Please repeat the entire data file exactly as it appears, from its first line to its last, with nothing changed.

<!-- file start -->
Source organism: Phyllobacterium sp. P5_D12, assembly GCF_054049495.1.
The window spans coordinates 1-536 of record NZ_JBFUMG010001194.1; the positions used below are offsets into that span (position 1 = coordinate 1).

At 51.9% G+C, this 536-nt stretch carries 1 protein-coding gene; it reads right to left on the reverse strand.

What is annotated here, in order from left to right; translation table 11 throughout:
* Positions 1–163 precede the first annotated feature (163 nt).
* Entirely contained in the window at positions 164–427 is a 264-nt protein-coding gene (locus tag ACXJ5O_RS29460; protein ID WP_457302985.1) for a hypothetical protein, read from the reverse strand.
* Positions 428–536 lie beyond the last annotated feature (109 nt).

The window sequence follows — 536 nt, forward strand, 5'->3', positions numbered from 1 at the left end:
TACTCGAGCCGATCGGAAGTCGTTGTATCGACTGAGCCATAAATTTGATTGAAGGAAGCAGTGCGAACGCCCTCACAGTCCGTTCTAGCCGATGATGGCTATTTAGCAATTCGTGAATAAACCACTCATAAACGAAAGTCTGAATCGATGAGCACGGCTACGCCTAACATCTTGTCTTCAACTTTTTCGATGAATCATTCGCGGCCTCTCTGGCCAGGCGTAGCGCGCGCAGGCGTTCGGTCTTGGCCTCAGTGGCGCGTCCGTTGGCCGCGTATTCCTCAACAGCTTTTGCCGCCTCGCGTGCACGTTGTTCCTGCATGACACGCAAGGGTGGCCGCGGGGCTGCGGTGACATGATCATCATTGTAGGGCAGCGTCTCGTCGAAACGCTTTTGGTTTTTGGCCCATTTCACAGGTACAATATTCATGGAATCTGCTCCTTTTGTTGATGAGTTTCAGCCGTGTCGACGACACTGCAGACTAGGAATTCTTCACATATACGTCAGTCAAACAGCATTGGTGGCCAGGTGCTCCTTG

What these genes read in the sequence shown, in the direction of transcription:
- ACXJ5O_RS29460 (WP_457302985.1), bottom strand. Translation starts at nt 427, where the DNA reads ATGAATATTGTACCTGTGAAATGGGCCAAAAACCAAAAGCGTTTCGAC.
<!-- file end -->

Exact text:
Source organism: Phyllobacterium sp. P5_D12, assembly GCF_054049495.1.
The window spans coordinates 1-536 of record NZ_JBFUMG010001194.1; the positions used below are offsets into that span (position 1 = coordinate 1).

At 51.9% G+C, this 536-nt stretch carries 1 protein-coding gene; it reads right to left on the reverse strand.

What is annotated here, in order from left to right; translation table 11 throughout:
* Positions 1–163 precede the first annotated feature (163 nt).
* Entirely contained in the window at positions 164–427 is a 264-nt protein-coding gene (locus tag ACXJ5O_RS29460; protein ID WP_457302985.1) for a hypothetical protein, read from the reverse strand.
* Positions 428–536 lie beyond the last annotated feature (109 nt).

The window sequence follows — 536 nt, forward strand, 5'->3', positions numbered from 1 at the left end:
TACTCGAGCCGATCGGAAGTCGTTGTATCGACTGAGCCATAAATTTGATTGAAGGAAGCAGTGCGAACGCCCTCACAGTCCGTTCTAGCCGATGATGGCTATTTAGCAATTCGTGAATAAACCACTCATAAACGAAAGTCTGAATCGATGAGCACGGCTACGCCTAACATCTTGTCTTCAACTTTTTCGATGAATCATTCGCGGCCTCTCTGGCCAGGCGTAGCGCGCGCAGGCGTTCGGTCTTGGCCTCAGTGGCGCGTCCGTTGGCCGCGTATTCCTCAACAGCTTTTGCCGCCTCGCGTGCACGTTGTTCCTGCATGACACGCAAGGGTGGCCGCGGGGCTGCGGTGACATGATCATCATTGTAGGGCAGCGTCTCGTCGAAACGCTTTTGGTTTTTGGCCCATTTCACAGGTACAATATTCATGGAATCTGCTCCTTTTGTTGATGAGTTTCAGCCGTGTCGACGACACTGCAGACTAGGAATTCTTCACATATACGTCAGTCAAACAGCATTGGTGGCCAGGTGCTCCTTG

What these genes read in the sequence shown, in the direction of transcription:
- ACXJ5O_RS29460 (WP_457302985.1), bottom strand. Translation starts at nt 427, where the DNA reads ATGAATATTGTACCTGTGAAATGGGCCAAAAACCAAAAGCGTTTCGAC.